Greg Roach's Berkshires Blog
Tuesday, December 09, 2008
A regular reader mentioned that no one had commented on the posts regarding the dust-up between the mayor and the unions. It's kinda' funny since those posts have driven near record traffic to this blog over the past two days.

I really don't get why people in this town are reluctant to have a public conversation about controversial topics. You either have to protest on street corners or keep your mouth shut.

That's not right.
You are correct, Greg - it isn't right. Even the most casual observations of the most obvious problems will result in a blacklisting that may take years to recover from. That isn't how we improve as a society, that is how we destroy ourselves.

I actually don't have a comment about the GIC - I don't know enough about it and haven't followed the story. I hope your readers will join the conversation though. Maybe there will be safety in numbers?
Why doesn't a union member bring a local reporter along and attempt to view the documents the Mayor says are open to view.

Either they will get kicked out of city hall and it will be documented or they will get the information they are after.

The unions seem to go to the media quickly enough after the fact, why not bring them along?
Amy - Unfortunately blacklisting and veiled threats against non-political citizens do seem to occur when someone upsets the powers that be. That absolutely has to stop.

CJ - It is my understanding, having been on both sides of the negotiating table over the years, that involving the press in the actual discussions is a violation of the NLRA. "Negotiating in the press" should only be a last resort. When the school committee showed up for fake negotiations over the extended day proposal after the union had already rejected the overture, the press and photographers were there simply for propaganda purposes, and they seemed to happily oblige.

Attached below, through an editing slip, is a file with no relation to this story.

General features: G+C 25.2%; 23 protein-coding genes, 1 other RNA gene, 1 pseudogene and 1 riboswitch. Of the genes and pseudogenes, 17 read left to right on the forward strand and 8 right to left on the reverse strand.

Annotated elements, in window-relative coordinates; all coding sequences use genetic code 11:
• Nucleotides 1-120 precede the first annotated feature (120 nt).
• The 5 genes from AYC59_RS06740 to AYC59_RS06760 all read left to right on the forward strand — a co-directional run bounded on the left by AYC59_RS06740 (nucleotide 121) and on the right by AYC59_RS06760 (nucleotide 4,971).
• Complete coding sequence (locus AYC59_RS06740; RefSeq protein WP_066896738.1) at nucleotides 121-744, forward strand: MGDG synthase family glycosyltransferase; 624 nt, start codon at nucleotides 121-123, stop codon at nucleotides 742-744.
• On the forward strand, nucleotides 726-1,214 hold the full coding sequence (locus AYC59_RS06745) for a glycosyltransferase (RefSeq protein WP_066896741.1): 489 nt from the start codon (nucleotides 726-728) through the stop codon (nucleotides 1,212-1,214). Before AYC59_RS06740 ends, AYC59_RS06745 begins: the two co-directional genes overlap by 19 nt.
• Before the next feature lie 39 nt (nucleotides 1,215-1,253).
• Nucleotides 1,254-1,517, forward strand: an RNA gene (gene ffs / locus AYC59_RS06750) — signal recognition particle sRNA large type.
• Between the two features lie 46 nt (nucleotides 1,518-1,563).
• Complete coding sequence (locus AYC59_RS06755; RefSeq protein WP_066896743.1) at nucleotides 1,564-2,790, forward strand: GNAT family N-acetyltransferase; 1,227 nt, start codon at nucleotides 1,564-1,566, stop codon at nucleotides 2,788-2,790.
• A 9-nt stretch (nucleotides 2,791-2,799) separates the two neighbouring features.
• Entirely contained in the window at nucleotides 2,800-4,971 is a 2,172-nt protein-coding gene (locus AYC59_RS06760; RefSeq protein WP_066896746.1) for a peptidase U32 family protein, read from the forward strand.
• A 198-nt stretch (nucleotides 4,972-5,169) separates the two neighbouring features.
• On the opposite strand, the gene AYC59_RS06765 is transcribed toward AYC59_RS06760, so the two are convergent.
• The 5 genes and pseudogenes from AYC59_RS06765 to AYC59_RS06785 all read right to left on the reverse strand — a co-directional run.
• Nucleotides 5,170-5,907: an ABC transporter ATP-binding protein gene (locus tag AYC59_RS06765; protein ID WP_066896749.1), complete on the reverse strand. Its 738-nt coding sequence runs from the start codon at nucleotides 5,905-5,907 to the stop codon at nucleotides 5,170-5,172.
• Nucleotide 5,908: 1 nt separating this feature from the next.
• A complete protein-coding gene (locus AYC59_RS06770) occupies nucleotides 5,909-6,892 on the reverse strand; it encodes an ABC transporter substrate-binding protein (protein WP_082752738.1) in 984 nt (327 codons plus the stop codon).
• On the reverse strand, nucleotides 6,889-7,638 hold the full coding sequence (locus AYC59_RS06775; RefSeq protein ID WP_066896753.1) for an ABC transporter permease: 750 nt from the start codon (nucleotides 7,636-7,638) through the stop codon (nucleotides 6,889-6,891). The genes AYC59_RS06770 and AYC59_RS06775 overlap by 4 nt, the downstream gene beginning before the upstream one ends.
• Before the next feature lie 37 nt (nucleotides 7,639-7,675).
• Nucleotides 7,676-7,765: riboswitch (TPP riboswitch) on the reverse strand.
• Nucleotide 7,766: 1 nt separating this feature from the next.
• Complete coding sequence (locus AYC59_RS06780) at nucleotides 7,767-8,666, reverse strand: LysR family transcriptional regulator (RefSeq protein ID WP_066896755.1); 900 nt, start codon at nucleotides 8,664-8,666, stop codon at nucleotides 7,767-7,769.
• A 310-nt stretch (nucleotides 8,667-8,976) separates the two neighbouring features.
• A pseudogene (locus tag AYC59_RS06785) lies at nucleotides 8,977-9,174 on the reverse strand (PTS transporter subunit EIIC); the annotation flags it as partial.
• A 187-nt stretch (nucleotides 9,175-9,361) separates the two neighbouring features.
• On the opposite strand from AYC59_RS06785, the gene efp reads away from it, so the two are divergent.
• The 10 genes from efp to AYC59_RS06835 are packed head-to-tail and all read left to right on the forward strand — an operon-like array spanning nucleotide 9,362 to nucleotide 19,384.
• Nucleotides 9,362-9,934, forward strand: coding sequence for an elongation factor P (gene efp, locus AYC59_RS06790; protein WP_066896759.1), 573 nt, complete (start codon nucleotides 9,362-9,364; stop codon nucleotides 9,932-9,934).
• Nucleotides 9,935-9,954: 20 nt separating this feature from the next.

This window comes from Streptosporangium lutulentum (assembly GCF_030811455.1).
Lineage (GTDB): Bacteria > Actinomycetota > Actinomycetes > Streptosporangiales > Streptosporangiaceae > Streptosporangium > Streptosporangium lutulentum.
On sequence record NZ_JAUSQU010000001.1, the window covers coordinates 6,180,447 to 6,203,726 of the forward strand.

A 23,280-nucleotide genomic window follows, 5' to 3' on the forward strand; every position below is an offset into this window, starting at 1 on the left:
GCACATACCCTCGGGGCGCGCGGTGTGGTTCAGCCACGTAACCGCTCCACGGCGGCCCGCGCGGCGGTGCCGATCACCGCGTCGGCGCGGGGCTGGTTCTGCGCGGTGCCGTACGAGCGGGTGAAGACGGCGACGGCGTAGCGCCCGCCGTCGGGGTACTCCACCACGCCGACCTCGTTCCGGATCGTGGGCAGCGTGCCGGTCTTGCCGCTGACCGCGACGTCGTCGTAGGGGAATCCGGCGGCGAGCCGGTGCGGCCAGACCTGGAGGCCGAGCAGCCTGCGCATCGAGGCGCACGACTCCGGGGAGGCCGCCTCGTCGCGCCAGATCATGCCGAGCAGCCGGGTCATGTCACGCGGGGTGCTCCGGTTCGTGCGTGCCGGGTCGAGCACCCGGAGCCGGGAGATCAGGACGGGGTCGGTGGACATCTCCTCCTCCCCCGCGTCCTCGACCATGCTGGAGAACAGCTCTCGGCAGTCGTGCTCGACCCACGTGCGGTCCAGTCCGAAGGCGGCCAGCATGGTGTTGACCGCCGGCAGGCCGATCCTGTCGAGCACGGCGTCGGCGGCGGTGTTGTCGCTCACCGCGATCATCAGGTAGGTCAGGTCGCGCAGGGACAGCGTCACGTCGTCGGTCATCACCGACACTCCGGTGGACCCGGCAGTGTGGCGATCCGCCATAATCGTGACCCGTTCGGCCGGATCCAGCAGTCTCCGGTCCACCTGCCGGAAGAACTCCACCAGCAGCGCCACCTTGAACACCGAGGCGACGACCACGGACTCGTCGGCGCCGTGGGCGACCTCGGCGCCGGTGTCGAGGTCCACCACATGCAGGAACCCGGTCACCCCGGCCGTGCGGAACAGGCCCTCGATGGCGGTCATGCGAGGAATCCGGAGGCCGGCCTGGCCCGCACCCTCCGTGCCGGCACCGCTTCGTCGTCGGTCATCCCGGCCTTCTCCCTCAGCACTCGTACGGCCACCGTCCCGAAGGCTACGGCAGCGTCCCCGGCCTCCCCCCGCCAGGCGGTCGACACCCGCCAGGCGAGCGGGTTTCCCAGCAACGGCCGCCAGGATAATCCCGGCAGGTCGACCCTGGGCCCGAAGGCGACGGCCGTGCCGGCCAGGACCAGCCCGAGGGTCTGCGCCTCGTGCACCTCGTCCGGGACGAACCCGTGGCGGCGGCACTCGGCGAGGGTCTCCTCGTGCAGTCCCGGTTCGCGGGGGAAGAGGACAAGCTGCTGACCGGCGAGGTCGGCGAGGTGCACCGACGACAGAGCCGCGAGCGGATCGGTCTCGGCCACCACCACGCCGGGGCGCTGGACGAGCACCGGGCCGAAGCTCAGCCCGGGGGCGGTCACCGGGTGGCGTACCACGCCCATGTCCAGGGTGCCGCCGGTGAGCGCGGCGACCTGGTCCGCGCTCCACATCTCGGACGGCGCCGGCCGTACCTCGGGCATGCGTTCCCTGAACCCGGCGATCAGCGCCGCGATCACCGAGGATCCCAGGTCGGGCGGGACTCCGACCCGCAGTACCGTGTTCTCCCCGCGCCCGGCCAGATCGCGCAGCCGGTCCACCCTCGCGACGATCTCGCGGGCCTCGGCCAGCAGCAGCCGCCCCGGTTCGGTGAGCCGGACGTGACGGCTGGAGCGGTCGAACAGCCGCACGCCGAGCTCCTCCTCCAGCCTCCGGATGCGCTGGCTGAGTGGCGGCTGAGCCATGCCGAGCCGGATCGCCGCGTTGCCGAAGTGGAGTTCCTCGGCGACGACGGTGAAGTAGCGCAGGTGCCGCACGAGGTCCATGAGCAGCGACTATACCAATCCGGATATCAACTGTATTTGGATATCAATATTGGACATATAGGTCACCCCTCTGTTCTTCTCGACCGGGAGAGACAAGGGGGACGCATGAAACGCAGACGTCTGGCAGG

But regarding unions "running to the press," I have to say that aside from the picket outside city hall, and a few sentences about the city council meeting where the unions asked the council to act during open commnents, I have not seen much local press coverage of this at all. iBerkshires had a decent piece, the rest have been slapdash he-said-she-said summaries of the debate.

But the complaints of intimidation against the mayor are actually newsworthy in and of themselves. I am rather surprised that the local press got embarrassingly scooped by the Globe.
We all know damn well what happens when anyone whose grandparents weren't born here has anything at all to say about the city.

You, me, Amy, and a number of your readers have been subjected to a hailstorm of name-calling and personal attacks just based on some fairly inocuous statements. In my case, the first taste of it for me was when I DARED to mention the Freight Yard Pub serves mediocre food and is too loud.

You think it's just one lone crank? I don't. I used to. But I've heard stories--firsthand--of what happens when you get on the wrong side of the powers that be (not just the administration, mind you; I've seen AND experienced similar static from other organizations).

But you have to WANT to be on that side. It has to be worth the hassle. And me personally--I'm currently deciding whether or not it is. There's still a lot that's great about North Adams, which is why we moved up here to start and raise a family, but the blowback one experiences for conflicting with the status quo requires the will to pick a fight and see it through. It's certainly way easier to just grouse about it privately, that's for sure.
Ross - I couldn't agree more. Some of this is typical of any small town, but some of it seems to be a real chip-on-the-shoulder-provincialism that is part of North Adams current civic climate.